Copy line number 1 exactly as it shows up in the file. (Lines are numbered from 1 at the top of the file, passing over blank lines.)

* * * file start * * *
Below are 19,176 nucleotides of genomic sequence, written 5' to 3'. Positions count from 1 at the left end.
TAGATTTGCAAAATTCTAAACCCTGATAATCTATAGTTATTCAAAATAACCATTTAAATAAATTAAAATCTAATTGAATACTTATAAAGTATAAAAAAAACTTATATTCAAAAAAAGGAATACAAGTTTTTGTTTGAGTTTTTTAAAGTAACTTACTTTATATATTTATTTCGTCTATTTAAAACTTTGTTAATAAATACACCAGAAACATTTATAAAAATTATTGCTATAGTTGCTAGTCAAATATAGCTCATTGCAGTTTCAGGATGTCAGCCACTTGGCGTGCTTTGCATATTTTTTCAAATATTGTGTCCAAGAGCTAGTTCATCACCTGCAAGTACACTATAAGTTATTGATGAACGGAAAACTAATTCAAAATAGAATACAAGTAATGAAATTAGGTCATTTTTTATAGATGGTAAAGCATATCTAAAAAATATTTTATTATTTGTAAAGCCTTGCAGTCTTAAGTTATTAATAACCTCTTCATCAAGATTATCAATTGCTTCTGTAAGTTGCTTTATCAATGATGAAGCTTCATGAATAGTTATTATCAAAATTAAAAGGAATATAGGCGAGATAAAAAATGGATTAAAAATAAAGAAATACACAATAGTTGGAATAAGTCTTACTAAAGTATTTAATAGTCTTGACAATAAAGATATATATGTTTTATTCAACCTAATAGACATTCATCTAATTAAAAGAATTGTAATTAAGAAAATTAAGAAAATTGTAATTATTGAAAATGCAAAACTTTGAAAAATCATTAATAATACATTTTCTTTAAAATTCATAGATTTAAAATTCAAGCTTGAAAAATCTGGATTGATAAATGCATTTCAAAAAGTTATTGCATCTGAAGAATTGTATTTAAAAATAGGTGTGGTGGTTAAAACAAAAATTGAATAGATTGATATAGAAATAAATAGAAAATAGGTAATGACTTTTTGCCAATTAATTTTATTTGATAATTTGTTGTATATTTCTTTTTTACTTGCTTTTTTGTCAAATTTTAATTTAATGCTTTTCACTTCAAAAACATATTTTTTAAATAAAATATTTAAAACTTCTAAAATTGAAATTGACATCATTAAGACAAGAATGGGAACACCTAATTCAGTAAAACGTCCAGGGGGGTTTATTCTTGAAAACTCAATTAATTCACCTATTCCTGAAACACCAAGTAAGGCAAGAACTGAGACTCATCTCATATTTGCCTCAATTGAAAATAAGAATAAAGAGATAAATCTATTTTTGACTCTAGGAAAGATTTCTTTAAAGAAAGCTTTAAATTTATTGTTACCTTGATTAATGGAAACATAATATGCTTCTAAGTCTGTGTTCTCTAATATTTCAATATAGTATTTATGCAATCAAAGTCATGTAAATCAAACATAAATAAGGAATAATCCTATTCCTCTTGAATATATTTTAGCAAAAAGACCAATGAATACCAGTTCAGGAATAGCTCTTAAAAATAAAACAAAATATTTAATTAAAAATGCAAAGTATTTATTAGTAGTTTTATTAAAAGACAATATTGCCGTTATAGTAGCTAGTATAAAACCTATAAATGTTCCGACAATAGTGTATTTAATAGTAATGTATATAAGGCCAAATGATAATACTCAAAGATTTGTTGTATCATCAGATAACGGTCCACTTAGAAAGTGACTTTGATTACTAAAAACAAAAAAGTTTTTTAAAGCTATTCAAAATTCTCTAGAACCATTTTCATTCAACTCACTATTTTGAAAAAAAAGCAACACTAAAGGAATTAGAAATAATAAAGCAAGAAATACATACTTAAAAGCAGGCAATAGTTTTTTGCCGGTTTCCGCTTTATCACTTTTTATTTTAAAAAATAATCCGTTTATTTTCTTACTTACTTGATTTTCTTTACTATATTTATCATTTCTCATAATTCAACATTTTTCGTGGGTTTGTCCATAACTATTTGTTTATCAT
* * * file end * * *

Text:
Below are 19,176 nucleotides of genomic sequence, written 5' to 3'. Positions count from 1 at the left end.